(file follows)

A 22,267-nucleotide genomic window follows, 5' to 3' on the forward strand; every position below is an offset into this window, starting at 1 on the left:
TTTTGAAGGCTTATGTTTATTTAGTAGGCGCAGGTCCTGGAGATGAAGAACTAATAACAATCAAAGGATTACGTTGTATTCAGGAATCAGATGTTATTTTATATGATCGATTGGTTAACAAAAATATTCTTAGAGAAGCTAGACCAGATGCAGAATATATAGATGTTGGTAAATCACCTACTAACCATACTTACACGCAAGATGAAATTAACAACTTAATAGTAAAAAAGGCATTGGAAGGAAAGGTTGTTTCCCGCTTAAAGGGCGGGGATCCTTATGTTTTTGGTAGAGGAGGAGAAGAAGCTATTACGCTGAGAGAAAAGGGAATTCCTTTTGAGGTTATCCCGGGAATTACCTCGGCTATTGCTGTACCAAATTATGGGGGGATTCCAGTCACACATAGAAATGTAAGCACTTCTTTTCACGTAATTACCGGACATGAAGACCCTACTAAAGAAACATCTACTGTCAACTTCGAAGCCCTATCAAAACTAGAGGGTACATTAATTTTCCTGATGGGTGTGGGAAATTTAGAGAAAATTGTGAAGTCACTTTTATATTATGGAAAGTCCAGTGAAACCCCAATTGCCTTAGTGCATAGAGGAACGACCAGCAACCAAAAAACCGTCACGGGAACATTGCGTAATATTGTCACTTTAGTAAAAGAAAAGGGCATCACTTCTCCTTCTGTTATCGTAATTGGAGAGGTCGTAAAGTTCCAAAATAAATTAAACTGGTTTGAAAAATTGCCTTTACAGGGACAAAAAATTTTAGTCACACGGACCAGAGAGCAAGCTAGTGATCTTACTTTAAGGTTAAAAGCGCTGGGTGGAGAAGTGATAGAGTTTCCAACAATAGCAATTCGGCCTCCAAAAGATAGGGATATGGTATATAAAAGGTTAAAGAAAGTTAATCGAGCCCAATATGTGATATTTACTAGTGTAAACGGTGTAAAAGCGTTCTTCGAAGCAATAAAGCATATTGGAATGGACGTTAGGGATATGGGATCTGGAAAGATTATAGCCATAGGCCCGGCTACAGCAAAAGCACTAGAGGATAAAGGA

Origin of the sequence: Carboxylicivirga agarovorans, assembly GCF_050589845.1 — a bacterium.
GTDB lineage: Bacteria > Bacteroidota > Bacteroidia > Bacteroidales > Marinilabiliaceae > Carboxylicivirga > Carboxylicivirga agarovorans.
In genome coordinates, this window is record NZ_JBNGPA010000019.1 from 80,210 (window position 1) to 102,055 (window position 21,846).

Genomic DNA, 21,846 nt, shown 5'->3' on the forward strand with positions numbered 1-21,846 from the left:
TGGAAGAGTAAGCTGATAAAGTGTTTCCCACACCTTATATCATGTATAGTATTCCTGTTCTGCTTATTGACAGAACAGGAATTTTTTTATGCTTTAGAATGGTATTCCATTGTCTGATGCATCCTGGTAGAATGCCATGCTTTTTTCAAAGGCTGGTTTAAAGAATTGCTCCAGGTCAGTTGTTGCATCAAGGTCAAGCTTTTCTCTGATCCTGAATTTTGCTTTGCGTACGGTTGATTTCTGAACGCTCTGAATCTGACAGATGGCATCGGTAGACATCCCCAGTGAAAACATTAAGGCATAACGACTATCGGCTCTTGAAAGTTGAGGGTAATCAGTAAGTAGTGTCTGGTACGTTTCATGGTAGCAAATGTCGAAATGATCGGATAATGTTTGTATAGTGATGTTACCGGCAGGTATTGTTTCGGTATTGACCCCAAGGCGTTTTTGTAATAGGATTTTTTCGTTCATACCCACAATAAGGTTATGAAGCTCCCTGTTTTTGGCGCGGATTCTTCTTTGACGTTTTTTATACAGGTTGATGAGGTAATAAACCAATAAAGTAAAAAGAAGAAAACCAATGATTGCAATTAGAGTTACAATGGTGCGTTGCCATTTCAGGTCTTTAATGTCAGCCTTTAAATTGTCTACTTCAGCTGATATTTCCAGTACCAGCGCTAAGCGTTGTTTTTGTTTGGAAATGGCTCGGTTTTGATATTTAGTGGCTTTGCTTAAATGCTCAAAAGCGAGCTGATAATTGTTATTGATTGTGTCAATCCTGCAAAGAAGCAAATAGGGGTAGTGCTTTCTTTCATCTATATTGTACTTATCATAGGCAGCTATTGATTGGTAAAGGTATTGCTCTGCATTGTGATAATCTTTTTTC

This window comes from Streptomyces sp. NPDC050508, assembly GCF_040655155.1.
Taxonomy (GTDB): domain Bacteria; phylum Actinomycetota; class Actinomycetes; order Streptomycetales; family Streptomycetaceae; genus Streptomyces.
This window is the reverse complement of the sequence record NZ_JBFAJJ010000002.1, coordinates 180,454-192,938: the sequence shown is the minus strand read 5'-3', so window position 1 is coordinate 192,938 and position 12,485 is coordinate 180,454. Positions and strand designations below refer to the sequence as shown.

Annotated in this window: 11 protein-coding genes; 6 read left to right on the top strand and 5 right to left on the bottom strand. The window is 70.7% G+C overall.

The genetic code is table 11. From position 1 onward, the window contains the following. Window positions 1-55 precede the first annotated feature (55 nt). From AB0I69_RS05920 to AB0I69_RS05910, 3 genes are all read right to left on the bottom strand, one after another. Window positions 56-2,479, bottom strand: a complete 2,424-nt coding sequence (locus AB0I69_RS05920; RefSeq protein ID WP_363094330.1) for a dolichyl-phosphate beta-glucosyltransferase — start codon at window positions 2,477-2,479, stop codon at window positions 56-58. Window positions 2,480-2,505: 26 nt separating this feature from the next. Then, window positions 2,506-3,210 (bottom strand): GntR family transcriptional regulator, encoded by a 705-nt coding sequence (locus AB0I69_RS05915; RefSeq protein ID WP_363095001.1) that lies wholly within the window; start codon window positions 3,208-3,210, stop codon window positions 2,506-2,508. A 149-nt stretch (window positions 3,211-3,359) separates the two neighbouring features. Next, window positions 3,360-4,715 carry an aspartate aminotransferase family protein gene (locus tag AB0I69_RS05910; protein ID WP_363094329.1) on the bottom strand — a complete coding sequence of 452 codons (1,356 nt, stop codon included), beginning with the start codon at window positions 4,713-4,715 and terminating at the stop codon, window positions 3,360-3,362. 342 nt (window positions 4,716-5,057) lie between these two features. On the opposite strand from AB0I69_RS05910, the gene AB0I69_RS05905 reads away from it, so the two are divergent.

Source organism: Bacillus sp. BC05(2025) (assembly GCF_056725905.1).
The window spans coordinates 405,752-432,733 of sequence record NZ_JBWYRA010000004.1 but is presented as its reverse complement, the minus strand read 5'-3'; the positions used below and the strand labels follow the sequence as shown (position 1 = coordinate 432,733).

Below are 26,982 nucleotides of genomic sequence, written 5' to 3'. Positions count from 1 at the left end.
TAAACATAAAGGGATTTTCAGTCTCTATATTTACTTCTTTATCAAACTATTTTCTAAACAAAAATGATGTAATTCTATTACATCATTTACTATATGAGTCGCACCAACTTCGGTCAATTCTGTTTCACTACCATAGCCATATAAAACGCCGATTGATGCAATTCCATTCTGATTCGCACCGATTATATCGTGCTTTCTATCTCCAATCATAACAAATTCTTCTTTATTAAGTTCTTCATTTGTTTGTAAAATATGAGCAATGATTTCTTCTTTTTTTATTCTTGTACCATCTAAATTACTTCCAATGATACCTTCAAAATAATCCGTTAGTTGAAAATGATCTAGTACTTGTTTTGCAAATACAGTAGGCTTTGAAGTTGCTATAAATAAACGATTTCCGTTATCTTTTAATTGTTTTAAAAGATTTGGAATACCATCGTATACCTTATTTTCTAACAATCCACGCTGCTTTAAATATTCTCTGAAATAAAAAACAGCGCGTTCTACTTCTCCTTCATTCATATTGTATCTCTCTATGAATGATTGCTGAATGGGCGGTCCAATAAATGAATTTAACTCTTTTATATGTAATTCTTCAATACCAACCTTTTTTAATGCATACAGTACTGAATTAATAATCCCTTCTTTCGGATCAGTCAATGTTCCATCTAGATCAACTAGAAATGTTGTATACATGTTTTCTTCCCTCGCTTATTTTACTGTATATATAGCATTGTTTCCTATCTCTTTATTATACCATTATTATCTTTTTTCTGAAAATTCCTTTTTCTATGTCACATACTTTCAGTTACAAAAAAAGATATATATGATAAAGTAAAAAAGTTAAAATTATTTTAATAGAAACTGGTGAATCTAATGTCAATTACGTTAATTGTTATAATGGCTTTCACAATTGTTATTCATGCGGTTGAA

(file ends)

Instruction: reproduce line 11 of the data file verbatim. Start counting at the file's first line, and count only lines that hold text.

Annotated in this window: 11 protein-coding genes; 6 read left to right on the top strand and 5 right to left on the bottom strand. The window is 70.7% G+C overall.